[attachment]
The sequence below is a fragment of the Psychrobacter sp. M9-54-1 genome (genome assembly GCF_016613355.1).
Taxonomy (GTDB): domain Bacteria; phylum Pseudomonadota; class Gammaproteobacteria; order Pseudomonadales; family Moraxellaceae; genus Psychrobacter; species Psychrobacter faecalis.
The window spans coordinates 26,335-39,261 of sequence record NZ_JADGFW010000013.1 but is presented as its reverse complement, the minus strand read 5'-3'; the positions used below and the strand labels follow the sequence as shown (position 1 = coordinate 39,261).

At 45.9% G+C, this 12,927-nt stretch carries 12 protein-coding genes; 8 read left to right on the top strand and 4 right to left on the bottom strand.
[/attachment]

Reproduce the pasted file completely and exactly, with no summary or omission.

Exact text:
The sequence below is a fragment of the Psychrobacter sp. M9-54-1 genome (genome assembly GCF_016613355.1).
Taxonomy (GTDB): domain Bacteria; phylum Pseudomonadota; class Gammaproteobacteria; order Pseudomonadales; family Moraxellaceae; genus Psychrobacter; species Psychrobacter faecalis.
The window spans coordinates 26,335-39,261 of sequence record NZ_JADGFW010000013.1 but is presented as its reverse complement, the minus strand read 5'-3'; the positions used below and the strand labels follow the sequence as shown (position 1 = coordinate 39,261).

At 45.9% G+C, this 12,927-nt stretch carries 12 protein-coding genes; 8 read left to right on the top strand and 4 right to left on the bottom strand.